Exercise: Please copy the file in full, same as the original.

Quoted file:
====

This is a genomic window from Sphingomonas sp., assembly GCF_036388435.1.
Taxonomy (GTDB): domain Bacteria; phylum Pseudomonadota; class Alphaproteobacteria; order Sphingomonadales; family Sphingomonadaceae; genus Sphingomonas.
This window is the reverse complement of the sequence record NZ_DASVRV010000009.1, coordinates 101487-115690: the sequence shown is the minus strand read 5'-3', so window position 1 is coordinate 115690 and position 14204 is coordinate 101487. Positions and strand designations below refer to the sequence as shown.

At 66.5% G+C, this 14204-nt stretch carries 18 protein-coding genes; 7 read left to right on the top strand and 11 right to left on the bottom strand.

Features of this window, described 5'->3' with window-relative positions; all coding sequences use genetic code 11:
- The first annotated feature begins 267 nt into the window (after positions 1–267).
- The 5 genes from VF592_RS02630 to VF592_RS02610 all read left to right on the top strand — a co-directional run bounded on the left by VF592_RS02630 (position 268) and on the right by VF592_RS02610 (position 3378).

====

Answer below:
This is a genomic window from Sphingomonas sp., assembly GCF_036388435.1.
Taxonomy (GTDB): domain Bacteria; phylum Pseudomonadota; class Alphaproteobacteria; order Sphingomonadales; family Sphingomonadaceae; genus Sphingomonas.
This window is the reverse complement of the sequence record NZ_DASVRV010000009.1, coordinates 101487-115690: the sequence shown is the minus strand read 5'-3', so window position 1 is coordinate 115690 and position 14204 is coordinate 101487. Positions and strand designations below refer to the sequence as shown.

At 66.5% G+C, this 14204-nt stretch carries 18 protein-coding genes; 7 read left to right on the top strand and 11 right to left on the bottom strand.

Features of this window, described 5'->3' with window-relative positions; all coding sequences use genetic code 11:
- The first annotated feature begins 267 nt into the window (after positions 1–267).
- The 5 genes from VF592_RS02630 to VF592_RS02610 all read left to right on the top strand — a co-directional run bounded on the left by VF592_RS02630 (position 268) and on the right by VF592_RS02610 (position 3378).